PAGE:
Why has Cactus kept going for 27 years; especially given that it was initially only planned for a three month run? “It cuts down ‘tall poppies,’ which Aussie audiences love, is very sharply written, utilizing a lot of wry, sarcastic wit, intermingled with some excellent use of imagery,” Ferrier said. (In Australia, a ‘tall poppy’ is an unpopular successful/powerful person who needs to be cut down to size.)

“And it’s a bit like a radio version of the political cartoon that appears in newspapers, which can condense the day’s major news into a humorous, and often highly pertinent, comment. There’s many a truth said in jest.”

London, Ontario’s CKSL is typical of many Canadian AM stations. Once a fan favorite for its top 40 music format, CKSL(AM)’s young audience abandoned it for FM rock in the 1970s and 1980s. The station subsequently tried news/talk and “oldies” music formats — again like other Canadian AMs — but just couldn’t keep its position in the market. Eventually, CKSL fell to the ratings basement of London’s 10-station market.

In 2012, CKSL owner Astral (since bought by Bell Media) took a gamble and signed up CKSL for the “24/7 comedy” format being offered by Clear Channel’s Premiere Networks in the U.S. The station was rebranded as “Funny 1410,” and the ratings improved: “We went from 10th place in one ratings book, to fifth place in the next one six months later,” said Al Smith, operations director at Bell Media London.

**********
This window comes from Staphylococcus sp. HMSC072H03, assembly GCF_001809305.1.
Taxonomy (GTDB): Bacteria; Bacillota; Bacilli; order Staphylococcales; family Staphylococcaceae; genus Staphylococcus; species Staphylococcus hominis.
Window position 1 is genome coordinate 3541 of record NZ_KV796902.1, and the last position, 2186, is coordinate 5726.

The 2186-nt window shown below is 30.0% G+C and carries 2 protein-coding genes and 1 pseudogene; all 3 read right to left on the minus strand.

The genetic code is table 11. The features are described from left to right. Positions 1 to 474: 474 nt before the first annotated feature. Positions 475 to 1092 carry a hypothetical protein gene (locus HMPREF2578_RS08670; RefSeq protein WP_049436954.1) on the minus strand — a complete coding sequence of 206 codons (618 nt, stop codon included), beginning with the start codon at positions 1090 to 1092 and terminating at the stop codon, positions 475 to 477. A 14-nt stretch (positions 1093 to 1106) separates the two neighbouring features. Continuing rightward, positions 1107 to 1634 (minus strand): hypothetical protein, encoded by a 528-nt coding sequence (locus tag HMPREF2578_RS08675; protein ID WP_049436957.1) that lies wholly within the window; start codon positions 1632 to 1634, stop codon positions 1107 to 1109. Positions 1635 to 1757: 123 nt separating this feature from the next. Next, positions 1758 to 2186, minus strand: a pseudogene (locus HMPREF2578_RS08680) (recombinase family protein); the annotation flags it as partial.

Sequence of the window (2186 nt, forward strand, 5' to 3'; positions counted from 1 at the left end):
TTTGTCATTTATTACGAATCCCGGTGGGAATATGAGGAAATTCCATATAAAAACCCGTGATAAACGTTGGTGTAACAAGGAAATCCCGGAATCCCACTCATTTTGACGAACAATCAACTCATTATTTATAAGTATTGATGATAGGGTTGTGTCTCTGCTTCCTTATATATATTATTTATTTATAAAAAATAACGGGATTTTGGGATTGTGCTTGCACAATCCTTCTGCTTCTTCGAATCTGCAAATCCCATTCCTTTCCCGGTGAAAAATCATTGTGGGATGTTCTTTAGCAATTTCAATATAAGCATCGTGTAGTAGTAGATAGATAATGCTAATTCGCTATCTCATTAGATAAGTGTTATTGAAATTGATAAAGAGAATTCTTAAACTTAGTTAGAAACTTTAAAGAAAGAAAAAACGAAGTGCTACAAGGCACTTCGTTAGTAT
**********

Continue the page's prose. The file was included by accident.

Funny 1410’s Home Page Credit: Funny 1410 The success of Funny 1410’s comedy format, which is skewed 70/30 male/female, is based on it “being programmed in a top 40 style,” said Smith. This means that popular comedians like Jerry Seinfeld and Sarah Silverman are heard frequently in 1–2-minute “comedy breaks,” mixed in with “oldies” such as George Carlin and local content produced by Bell Media. The program schedule is managed like any top 40 music rotation, with popular comics being heard more often. The difference is that Funny 1410 has “hundreds of comedy breaks to choose from for each comic,” he said, so there’s little danger of unfunny repeats.

The 24/7 comedy format has proven to be a winner for CKSL. This is why two more Bell Media stations have been converted to all-comedy formats: Funny 820 (formerly 820 CHAM country in Hamilton, Ontario), and Funny 1060 (formerly AM 1060 country in Calgary, Alberta).

“FM radio is still dominant in the Canadian marketplace,” said Al Smith. “But the all-comedy format is a definite alternative to the traditional AM formats of oldies and talk.”

James Careless reports on the industry for Radio World from Ottawa, Ontario.